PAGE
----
30 Things You Missed in Coraline (2009)

I know there are going to be people who try
to claim that Coraline isn’t a horror movie, and therefore I can’t cover it here, on
my horror channel. And I’d just like to remind those people,
before we get started here, of a few of the things that happen in Coraline. Roll the clips. “AHHHHH!” “Forever…” “HA-HA!!! AGHHH!!” Yeah. Horror movie. There are also references to a couple of the
most well known horror movies of all time, so stick around to the end of this video if
you want to hear about them. [INTRO] Before we get into the truly creepy stuff,
there are a few Things You Missed at the beginning of the movie, where the filmmakers just couldn’t
help but calling attention to themselves. Coraline’s family is moving into their new
home with the help of the Ranft Brothers moving company, and we end up seeing the Ranft Brothers,
whose name tags read Jerome and Joe. This is a reference to the real life Ranft
Brothers, who are a pair of character sculptors in many great animated films, and while they
didn’t sculpt the characters in Coraline, they did work on director Henry Selick’s
previous stop motion film James and the Giant Peach. So naturally, they’ve graffitied the words
StopMo Rulez on their own truck. And when Joe receives a tip for his moving
services, the photo of George Washington on the bill has been replaced by that of the
director, Henry Selick. The moving truck is also green, and we first
see it pulled up next to the house, which is covered in pink. In the novella, one of the things that Coraline
finds off-putting about the other world beyond the door is the way her other bedroom is painted
in shades of green and pink. But the movie does a great job of showing
us how Coraline found her world to be drury and boring in ways that the novella was not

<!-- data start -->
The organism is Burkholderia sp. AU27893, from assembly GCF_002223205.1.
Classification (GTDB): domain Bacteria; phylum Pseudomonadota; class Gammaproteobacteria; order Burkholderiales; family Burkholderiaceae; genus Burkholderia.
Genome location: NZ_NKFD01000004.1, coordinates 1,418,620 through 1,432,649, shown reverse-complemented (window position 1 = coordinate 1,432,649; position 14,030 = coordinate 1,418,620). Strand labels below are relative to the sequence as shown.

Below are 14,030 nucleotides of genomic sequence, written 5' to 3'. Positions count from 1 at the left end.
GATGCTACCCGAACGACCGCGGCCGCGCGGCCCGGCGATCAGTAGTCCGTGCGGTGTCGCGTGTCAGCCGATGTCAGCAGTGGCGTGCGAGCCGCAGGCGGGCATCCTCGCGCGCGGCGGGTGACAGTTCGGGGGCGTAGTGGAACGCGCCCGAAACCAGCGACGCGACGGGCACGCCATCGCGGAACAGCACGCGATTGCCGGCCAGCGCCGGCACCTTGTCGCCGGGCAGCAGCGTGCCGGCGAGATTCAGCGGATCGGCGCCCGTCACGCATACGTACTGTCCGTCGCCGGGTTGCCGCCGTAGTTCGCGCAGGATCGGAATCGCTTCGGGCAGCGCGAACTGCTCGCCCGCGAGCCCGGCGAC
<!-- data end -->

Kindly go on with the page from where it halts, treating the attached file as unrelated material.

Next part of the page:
able to. Take these two scenes in the garden for example,
where the real world is made to look damp and devoid of color while the other world
is bursting with life and colors. The film also introduces details that the
novella lacked, like the fact that her parents in the real world are gardners, or at least
that they write about gardening, and her other mother is eventually revealed to be a predatory
insect like creature; insects are the natural enemy of gardeners. Throughout the movie you can spot plenty of
clues pointing to this insect motif, and like her two sets of parents, most of them come
in pairs. Examples include the dragonfly pin in Coraline’s
hair and the dragonfly decorations over her bed, the mantis tractor that her other father
rides and the mantis picture frame holder by Coraline’s bed, the fact that the family
drives a Volkswagen beetle and the chocolate beetles that her Other Mother snacks on, and
the picture of the boy in the other drawing room is in a spider picture frame, and Coraline
ends up fighting the Other Mother on a giant spider web. I also think there’s something to be said
about the fact that the Other Mother created this world as a trap to capture Coraline’s
soul. It’s not a big world, but as one line in